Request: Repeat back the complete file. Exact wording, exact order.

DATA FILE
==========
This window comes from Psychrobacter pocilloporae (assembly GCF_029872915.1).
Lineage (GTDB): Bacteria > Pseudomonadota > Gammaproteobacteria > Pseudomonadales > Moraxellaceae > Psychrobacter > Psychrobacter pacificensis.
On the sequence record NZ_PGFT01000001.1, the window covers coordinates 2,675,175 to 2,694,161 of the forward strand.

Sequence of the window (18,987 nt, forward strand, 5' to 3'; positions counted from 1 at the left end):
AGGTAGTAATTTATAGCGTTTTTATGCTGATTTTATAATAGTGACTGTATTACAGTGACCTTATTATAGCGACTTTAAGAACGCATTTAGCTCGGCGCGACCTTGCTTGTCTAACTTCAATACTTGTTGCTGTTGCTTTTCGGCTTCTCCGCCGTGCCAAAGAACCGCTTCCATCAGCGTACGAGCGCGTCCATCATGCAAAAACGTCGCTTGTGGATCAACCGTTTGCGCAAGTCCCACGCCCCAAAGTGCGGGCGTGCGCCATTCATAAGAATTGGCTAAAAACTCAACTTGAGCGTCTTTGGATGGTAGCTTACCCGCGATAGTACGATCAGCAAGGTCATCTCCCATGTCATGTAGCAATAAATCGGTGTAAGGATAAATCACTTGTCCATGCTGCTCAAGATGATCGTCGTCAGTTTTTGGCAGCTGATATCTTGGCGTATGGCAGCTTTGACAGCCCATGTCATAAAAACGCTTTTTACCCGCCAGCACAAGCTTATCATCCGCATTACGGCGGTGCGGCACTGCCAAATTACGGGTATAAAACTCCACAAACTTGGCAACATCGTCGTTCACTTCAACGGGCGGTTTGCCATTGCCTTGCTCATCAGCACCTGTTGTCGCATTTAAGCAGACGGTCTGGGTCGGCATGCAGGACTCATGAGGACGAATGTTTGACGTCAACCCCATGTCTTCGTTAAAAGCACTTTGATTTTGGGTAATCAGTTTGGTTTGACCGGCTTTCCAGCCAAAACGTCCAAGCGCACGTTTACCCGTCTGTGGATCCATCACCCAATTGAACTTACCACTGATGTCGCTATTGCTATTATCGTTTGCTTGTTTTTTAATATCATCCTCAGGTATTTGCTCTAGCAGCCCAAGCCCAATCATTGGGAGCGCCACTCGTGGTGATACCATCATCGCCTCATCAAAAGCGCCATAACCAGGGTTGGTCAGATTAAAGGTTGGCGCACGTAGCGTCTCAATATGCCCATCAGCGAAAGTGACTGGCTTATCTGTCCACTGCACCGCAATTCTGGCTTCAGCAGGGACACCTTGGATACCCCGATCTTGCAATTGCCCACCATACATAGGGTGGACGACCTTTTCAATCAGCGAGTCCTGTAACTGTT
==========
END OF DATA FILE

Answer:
This window comes from Psychrobacter pocilloporae (assembly GCF_029872915.1).
Lineage (GTDB): Bacteria > Pseudomonadota > Gammaproteobacteria > Pseudomonadales > Moraxellaceae > Psychrobacter > Psychrobacter pacificensis.
On the sequence record NZ_PGFT01000001.1, the window covers coordinates 2,675,175 to 2,694,161 of the forward strand.

Sequence of the window (18,987 nt, forward strand, 5' to 3'; positions counted from 1 at the left end):
AGGTAGTAATTTATAGCGTTTTTATGCTGATTTTATAATAGTGACTGTATTACAGTGACCTTATTATAGCGACTTTAAGAACGCATTTAGCTCGGCGCGACCTTGCTTGTCTAACTTCAATACTTGTTGCTGTTGCTTTTCGGCTTCTCCGCCGTGCCAAAGAACCGCTTCCATCAGCGTACGAGCGCGTCCATCATGCAAAAACGTCGCTTGTGGATCAACCGTTTGCGCAAGTCCCACGCCCCAAAGTGCGGGCGTGCGCCATTCATAAGAATTGGCTAAAAACTCAACTTGAGCGTCTTTGGATGGTAGCTTACCCGCGATAGTACGATCAGCAAGGTCATCTCCCATGTCATGTAGCAATAAATCGGTGTAAGGATAAATCACTTGTCCATGCTGCTCAAGATGATCGTCGTCAGTTTTTGGCAGCTGATATCTTGGCGTATGGCAGCTTTGACAGCCCATGTCATAAAAACGCTTTTTACCCGCCAGCACAAGCTTATCATCCGCATTACGGCGGTGCGGCACTGCCAAATTACGGGTATAAAACTCCACAAACTTGGCAACATCGTCGTTCACTTCAACGGGCGGTTTGCCATTGCCTTGCTCATCAGCACCTGTTGTCGCATTTAAGCAGACGGTCTGGGTCGGCATGCAGGACTCATGAGGACGAATGTTTGACGTCAACCCCATGTCTTCGTTAAAAGCACTTTGATTTTGGGTAATCAGTTTGGTTTGACCGGCTTTCCAGCCAAAACGTCCAAGCGCACGTTTACCCGTCTGTGGATCCATCACCCAATTGAACTTACCACTGATGTCGCTATTGCTATTATCGTTTGCTTGTTTTTTAATATCATCCTCAGGTATTTGCTCTAGCAGCCCAAGCCCAATCATTGGGAGCGCCACTCGTGGTGATACCATCATCGCCTCATCAAAAGCGCCATAACCAGGGTTGGTCAGATTAAAGGTTGGCGCACGTAGCGTCTCAATATGCCCATCAGCGAAAGTGACTGGCTTATCTGTCCACTGCACCGCAATTCTGGCTTCAGCAGGGACACCTTGGATACCCCGATCTTGCAATTGCCCACCATACATAGGGTGGACGACCTTTTCAATCAGCGAGTCCTGTAACTGTT